KABUL, Afghanistan — Afghan President Hamid Karzai says that once or twice a year Iran gives his office $700,000 to $975,000 for official presidential expenses. He says the U.S. has known about the Iranian assistance for years and that Washington also gives the palace "bags of money."
Karzai's comments Monday come in response to a The New York Times report a day earlier that Iran was giving cash to the Afghan president's chief of staff, Umar Daudzai, to buy his loyalty and promote Iranian interests in Afghanistan.
The newspaper quoted unnamed sources saying the money had been used to pay Afghan lawmakers, tribal elders — even Taliban commanders.
Karzai says several nations give his office money because it lacks revenue.
About 25 people may have been killed in a NATO airstrike in southern Afghanistan on Monday, an Afghan official said.
NATO officials confirmed there had been an airstrike in Helmand province but said initial reports indicated that there were no civilian casualties.
The coalition was continuing to look into the operation, the officials said.
The head of Helmand's provincial council, Fazal Bari, said local officials had told him that 25 people had been killed but that the casualty figures could rise because many bodies were still buried in the rubble.
He said the dead were inside a mosque in Baghran district but NATO says it has no reports of a mosque being struck. Baghran is the northernmost district in Helmand, about 100 miles (160 kilometers) north of the provincial capital of Lashkar Gah.
In an unrelated incident, an insurgent attack in eastern Afghanistan has killed a NATO service member, the coalition said in a statement on Monday, bringing to 50 the number of coalition soldiers killed this month. The statement did not provide further details on Sunday's death.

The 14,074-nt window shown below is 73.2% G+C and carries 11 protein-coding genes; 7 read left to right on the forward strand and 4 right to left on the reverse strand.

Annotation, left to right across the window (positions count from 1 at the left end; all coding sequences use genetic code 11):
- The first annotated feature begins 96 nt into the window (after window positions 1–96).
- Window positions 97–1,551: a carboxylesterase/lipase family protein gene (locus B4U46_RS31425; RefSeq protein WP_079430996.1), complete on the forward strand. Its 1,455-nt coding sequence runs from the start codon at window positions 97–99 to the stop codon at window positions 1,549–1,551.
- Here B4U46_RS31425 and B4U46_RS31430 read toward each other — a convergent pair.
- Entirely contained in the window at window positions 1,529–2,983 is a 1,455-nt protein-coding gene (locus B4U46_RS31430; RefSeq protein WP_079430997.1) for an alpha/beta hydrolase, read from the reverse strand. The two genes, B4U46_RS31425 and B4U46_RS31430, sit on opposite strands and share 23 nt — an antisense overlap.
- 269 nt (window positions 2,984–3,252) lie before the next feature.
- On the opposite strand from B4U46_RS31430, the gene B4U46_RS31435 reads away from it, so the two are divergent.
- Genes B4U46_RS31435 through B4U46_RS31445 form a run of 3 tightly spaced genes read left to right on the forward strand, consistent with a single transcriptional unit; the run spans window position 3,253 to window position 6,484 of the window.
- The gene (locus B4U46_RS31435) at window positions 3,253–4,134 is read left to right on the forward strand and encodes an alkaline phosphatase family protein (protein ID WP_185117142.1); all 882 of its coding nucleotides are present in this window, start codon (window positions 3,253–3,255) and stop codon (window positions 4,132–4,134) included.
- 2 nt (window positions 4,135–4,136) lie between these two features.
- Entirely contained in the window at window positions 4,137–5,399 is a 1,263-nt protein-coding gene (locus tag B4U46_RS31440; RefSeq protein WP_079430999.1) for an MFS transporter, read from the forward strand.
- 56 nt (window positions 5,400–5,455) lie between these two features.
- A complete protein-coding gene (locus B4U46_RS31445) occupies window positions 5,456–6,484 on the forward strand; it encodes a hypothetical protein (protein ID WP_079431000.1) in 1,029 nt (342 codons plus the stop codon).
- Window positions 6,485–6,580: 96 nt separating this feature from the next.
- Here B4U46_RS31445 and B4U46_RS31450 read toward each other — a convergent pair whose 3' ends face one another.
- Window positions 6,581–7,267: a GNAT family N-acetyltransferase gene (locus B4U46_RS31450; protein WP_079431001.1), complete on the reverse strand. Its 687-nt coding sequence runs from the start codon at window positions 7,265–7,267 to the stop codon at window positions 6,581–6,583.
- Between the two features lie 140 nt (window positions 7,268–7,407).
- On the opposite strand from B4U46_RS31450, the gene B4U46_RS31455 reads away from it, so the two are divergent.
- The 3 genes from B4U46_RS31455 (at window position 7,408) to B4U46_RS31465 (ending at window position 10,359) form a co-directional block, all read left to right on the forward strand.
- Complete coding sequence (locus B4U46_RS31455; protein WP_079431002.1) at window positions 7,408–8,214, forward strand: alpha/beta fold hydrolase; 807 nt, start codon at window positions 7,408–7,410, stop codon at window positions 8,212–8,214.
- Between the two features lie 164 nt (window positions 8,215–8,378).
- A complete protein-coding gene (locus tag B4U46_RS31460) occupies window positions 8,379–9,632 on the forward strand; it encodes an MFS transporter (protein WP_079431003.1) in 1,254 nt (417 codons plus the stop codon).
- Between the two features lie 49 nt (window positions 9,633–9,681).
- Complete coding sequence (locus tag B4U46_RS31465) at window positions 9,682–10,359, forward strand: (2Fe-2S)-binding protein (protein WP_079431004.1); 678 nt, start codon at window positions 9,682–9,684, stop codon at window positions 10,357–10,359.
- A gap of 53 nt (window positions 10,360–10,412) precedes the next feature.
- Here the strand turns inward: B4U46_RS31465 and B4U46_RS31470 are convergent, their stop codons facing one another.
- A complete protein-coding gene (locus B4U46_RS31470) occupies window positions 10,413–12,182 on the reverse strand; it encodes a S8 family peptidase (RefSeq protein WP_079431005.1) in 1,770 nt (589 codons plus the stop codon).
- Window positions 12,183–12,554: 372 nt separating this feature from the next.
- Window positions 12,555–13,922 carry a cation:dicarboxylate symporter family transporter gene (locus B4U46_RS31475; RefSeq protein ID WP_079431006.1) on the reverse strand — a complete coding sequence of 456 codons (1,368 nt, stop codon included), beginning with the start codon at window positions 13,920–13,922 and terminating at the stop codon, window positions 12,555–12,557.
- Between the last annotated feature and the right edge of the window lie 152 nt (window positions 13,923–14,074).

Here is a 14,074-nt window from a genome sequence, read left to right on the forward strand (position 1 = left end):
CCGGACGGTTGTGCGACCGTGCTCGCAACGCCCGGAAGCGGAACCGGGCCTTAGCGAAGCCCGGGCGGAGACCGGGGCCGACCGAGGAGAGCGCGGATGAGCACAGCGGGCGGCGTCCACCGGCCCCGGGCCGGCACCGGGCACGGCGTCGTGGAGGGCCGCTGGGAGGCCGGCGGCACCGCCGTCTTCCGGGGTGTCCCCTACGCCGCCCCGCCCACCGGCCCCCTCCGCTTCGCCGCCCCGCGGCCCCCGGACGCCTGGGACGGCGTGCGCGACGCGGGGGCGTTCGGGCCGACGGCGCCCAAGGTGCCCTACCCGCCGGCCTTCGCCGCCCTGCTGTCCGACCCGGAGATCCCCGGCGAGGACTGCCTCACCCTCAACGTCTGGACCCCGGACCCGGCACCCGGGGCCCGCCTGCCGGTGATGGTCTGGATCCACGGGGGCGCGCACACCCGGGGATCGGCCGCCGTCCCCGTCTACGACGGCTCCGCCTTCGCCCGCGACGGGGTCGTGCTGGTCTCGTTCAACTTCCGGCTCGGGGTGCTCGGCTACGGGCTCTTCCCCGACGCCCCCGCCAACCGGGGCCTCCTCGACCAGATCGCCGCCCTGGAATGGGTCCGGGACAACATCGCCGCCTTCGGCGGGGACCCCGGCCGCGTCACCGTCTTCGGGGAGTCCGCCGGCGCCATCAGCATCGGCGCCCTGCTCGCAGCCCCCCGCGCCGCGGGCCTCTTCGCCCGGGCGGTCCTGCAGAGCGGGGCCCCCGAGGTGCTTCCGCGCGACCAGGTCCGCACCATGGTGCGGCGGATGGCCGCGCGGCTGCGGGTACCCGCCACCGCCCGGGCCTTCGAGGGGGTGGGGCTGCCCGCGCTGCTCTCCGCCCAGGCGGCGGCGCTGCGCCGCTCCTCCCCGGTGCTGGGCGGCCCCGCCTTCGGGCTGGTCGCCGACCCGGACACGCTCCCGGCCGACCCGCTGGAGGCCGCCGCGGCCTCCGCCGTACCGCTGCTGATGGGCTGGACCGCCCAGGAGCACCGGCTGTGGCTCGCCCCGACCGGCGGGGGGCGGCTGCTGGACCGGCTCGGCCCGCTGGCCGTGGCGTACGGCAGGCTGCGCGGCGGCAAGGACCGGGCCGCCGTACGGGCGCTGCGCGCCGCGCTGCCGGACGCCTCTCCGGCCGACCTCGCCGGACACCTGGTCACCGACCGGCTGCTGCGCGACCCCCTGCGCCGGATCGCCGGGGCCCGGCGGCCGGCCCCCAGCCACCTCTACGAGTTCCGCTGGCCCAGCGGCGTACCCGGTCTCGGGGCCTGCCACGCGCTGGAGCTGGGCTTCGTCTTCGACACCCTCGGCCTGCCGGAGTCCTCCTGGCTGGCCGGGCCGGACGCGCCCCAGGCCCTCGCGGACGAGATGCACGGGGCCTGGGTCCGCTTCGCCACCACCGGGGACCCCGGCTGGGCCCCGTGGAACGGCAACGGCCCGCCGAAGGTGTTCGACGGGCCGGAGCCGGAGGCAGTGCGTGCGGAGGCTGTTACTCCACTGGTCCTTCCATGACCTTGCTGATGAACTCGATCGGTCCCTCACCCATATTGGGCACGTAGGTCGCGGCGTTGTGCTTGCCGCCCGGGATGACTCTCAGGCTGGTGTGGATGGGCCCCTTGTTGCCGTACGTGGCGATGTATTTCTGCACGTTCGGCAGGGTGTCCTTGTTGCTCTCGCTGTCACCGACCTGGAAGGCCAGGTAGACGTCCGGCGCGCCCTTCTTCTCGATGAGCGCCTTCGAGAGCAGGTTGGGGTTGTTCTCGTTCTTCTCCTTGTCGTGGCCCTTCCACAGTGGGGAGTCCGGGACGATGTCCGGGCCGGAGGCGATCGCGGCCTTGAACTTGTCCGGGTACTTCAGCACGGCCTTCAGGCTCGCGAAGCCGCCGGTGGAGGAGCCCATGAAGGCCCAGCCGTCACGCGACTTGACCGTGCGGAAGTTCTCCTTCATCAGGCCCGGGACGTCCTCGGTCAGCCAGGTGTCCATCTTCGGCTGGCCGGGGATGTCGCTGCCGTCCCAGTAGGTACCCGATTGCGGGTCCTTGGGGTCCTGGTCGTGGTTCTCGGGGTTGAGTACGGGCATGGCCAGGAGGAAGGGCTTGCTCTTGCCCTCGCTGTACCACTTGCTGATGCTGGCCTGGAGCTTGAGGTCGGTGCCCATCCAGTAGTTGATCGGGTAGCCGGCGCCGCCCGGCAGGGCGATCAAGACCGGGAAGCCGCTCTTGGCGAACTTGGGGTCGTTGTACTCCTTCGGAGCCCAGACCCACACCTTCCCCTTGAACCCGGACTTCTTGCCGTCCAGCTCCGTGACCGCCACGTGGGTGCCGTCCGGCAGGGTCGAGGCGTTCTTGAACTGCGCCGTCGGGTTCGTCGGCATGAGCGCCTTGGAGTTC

The Afghan insurgency has traditionally been fiercest in the country's south and east, along the border with Pakistan. Most of the insurgency's top commanders are believed to be hiding in the mountainous Pakistan border area. NATO and Afghan troops have been trying to wrest back control of the southern provinces from the Taliban since July, but attacks and roadside bombs are still daily occurrences.
NATO has also been trying to kill or capture Taliban leaders in airstrikes and in joint ground operations with the Afghan army.
Residents say the push has resulted in patches of security in the south, but the insurgency has stepped up attacks in other parts of the country, including the north, which has traditionally been more stable.
In northern Afghanistan Monday, a suicide attacker blew up his explosives-laden car in Pul-e-Khumri, the capital of Baghlan province, said Mahmood Akmal, a spokesman for the provincial governor.
The attacker died, but no one else was injured in the blast, which appeared to be targeting a coalition convoy, he said.
On Saturday, four suicide attackers used a car bomb, explosives vests and guns to attack a U.N. compound in the western province of Herat. The four attackers were the only fatalities.
Associated Press Writer Mirwais Khan in Kandahar, Afghanistan, contributed to this report.
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